Metacentric height is the distance between a floating body’s metacenter and its center of gravity. It is a measure of a floating body’s stability such that a ship with a large metacentric height is more stable than a ship with a smaller one. A ship that has a large metacentric height also has a shorter rolling, which is less desirable for passenger ships. A passenger ship should therefore have a metacentric height large enough to be stable, but not so large that it is uncomfortable for passengers.
A floating body such as a ship behaves like a pendulum when it rolls back and forth in the water. A ship has a natural frequency that determines the speed with which it rolls in the water. This frequency depends on the mass at the end of the pendulum’s swing arm such that a greater mass causes a slower roll rate. A ship’s swing arm is the imaginary line between the center of gravity and metacenter of the ship, so the metacentric height is the length of this swing arm.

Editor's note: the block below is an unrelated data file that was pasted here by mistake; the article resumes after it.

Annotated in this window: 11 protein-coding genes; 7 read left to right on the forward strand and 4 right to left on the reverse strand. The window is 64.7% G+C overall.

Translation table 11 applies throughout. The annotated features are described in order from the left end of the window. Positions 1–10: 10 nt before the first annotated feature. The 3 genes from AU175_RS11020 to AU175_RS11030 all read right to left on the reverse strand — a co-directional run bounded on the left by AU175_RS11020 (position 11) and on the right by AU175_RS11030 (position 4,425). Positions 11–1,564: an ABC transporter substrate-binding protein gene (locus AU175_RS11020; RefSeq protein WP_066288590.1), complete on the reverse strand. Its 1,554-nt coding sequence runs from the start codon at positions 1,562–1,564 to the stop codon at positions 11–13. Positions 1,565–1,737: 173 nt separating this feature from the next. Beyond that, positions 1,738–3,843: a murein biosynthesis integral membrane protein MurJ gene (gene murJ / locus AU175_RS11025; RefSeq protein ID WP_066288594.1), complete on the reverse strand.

The ship’s metacenter is equal to its inertia resistance divided by its displacement. The ship’s inertia resistance is a measure of the degree to which the ship resists overturning at its waterline. Its displacement is the volume of the ship that is below the water line. A ship that is wide and shallow has a high metacenter, as does a ship that is narrow and deep. Ships that are narrow and shallow or wide and deep have a low metacenter.
A ship that has a high metacentric height is difficult to overturn but rolls quickly. A ship with a low metacentric height overturns easily but rolls slowly. The ideal passenger ship must strike a balance between these two extremes in behavior. The addition of ballast in the hold of the ship lowers the ship's center of gravity and therefore increases its height. This means that a ship that is laden with cargo will be more stable in the water.
When a ship heels, or tilts to one side, its center of buoyancy moves to the side. The metacenter is the point at which a vertical line through the heeled ship’s center of buoyancy intersects with the vertical line through the upright ship’s center of buoyancy. It can be treated as a stationary point for ships that are only slightly heeled, and it must be calculated for ships that are greatly heeled.